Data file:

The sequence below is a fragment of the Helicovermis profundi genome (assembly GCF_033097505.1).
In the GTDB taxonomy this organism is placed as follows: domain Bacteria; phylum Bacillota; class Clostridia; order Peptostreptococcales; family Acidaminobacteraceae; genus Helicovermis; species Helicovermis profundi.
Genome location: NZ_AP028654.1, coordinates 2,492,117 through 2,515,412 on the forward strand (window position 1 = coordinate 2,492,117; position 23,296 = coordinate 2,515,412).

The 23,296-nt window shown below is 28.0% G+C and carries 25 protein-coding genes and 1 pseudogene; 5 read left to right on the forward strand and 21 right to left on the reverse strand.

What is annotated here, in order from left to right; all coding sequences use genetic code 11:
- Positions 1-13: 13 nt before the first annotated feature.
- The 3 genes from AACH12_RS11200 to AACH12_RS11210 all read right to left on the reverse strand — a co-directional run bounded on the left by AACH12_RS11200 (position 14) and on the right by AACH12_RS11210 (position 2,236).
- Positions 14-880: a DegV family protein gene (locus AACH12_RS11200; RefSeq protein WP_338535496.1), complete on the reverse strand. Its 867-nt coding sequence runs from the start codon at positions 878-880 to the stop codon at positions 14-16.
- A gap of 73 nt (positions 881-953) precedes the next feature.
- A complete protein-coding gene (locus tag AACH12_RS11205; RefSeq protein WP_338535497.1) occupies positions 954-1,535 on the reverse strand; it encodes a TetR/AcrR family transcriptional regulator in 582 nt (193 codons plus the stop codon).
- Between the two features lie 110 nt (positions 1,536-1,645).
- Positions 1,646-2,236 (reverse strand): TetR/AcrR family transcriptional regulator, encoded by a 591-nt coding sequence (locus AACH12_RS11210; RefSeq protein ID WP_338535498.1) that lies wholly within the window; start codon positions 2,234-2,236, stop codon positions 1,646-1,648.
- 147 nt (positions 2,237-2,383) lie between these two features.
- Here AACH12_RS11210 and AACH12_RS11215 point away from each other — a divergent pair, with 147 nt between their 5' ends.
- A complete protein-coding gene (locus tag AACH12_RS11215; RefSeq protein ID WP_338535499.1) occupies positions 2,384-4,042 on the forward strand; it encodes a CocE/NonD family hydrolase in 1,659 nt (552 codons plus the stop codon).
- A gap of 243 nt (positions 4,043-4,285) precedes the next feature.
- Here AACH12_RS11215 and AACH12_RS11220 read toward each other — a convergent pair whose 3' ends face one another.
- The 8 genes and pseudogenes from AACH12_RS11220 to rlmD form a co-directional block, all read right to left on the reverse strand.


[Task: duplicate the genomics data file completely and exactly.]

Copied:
The sequence below is a fragment of the Helicovermis profundi genome (assembly GCF_033097505.1).
In the GTDB taxonomy this organism is placed as follows: domain Bacteria; phylum Bacillota; class Clostridia; order Peptostreptococcales; family Acidaminobacteraceae; genus Helicovermis; species Helicovermis profundi.
Genome location: NZ_AP028654.1, coordinates 2,492,117 through 2,515,412 on the forward strand (window position 1 = coordinate 2,492,117; position 23,296 = coordinate 2,515,412).

The 23,296-nt window shown below is 28.0% G+C and carries 25 protein-coding genes and 1 pseudogene; 5 read left to right on the forward strand and 21 right to left on the reverse strand.

What is annotated here, in order from left to right; all coding sequences use genetic code 11:
- Positions 1-13: 13 nt before the first annotated feature.
- The 3 genes from AACH12_RS11200 to AACH12_RS11210 all read right to left on the reverse strand — a co-directional run bounded on the left by AACH12_RS11200 (position 14) and on the right by AACH12_RS11210 (position 2,236).
- Positions 14-880: a DegV family protein gene (locus AACH12_RS11200; RefSeq protein WP_338535496.1), complete on the reverse strand. Its 867-nt coding sequence runs from the start codon at positions 878-880 to the stop codon at positions 14-16.
- A gap of 73 nt (positions 881-953) precedes the next feature.
- A complete protein-coding gene (locus tag AACH12_RS11205; RefSeq protein WP_338535497.1) occupies positions 954-1,535 on the reverse strand; it encodes a TetR/AcrR family transcriptional regulator in 582 nt (193 codons plus the stop codon).
- Between the two features lie 110 nt (positions 1,536-1,645).
- Positions 1,646-2,236 (reverse strand): TetR/AcrR family transcriptional regulator, encoded by a 591-nt coding sequence (locus AACH12_RS11210; RefSeq protein ID WP_338535498.1) that lies wholly within the window; start codon positions 2,234-2,236, stop codon positions 1,646-1,648.
- 147 nt (positions 2,237-2,383) lie between these two features.
- Here AACH12_RS11210 and AACH12_RS11215 point away from each other — a divergent pair, with 147 nt between their 5' ends.
- A complete protein-coding gene (locus tag AACH12_RS11215; RefSeq protein ID WP_338535499.1) occupies positions 2,384-4,042 on the forward strand; it encodes a CocE/NonD family hydrolase in 1,659 nt (552 codons plus the stop codon).
- A gap of 243 nt (positions 4,043-4,285) precedes the next feature.
- Here AACH12_RS11215 and AACH12_RS11220 read toward each other — a convergent pair whose 3' ends face one another.
- The 8 genes and pseudogenes from AACH12_RS11220 to rlmD form a co-directional block, all read right to left on the reverse strand.